An Australian company, Silex Systems Pty Ltd, is researching a novel method of separating uranium isotopes using laser techniques. The company has entered into an agreement with the United States Enrichment Corporation (USEC) to explore the commercial potential of this technology. In the first phase, Silex is demonstrating the technology to USEC specialists. If this, and further development work are successful, the technology may be commercialised in the United States - this aspect is discussed further under Milestone B2.

ASNO is paying close attention to progress, since the Silex technology will have to be classified as ‘associated technology’ and ‘associated equipment’ under the Safeguards Act if it proves practicable for the enrichment of nuclear material, or if it is considered that details of the technology could be useful for others working in the enrichment field. ASNO’s objective here is to ensure that nuclear technology remains in exclusively peaceful use and does not contribute to any proliferation efforts. Classification as ‘associated technology’ will have the result of restricting access to the technology to authorised persons. ASNO is also concerned to ensure that all IAEA reporting requirements with respect to nuclear-related R&D are met. In anticipation that the Silex process may become ‘associated technology’, ASNO has already put in place appropriate measures to ensure against unauthorised access.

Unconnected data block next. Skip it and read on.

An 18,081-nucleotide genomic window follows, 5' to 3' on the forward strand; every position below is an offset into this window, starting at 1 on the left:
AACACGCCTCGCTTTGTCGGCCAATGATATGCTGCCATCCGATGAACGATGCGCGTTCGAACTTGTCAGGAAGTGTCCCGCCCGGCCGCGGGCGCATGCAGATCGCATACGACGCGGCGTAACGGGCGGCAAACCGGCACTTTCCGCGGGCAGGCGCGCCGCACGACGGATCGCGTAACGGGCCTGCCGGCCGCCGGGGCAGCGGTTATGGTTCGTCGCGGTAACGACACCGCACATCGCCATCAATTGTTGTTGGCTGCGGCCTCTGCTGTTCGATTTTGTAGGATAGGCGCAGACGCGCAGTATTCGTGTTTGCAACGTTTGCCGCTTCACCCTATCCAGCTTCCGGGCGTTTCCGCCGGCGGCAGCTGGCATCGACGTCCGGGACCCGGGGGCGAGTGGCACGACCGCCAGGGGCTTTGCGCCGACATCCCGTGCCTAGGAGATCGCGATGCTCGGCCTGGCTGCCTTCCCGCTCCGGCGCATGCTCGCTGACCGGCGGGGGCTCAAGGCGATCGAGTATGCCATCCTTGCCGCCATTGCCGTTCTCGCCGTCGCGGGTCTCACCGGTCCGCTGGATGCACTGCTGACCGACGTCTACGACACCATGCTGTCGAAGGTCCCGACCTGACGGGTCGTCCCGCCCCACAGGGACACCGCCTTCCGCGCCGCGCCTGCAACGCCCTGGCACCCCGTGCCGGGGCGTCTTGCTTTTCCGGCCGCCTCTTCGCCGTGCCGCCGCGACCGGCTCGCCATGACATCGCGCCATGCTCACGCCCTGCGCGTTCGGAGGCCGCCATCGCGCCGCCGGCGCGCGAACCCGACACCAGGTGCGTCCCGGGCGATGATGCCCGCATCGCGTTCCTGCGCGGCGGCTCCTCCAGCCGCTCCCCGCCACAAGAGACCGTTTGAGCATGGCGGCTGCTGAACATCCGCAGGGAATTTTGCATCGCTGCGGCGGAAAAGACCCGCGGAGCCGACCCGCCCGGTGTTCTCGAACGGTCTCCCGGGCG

Data reported pursuant to the Safeguards Act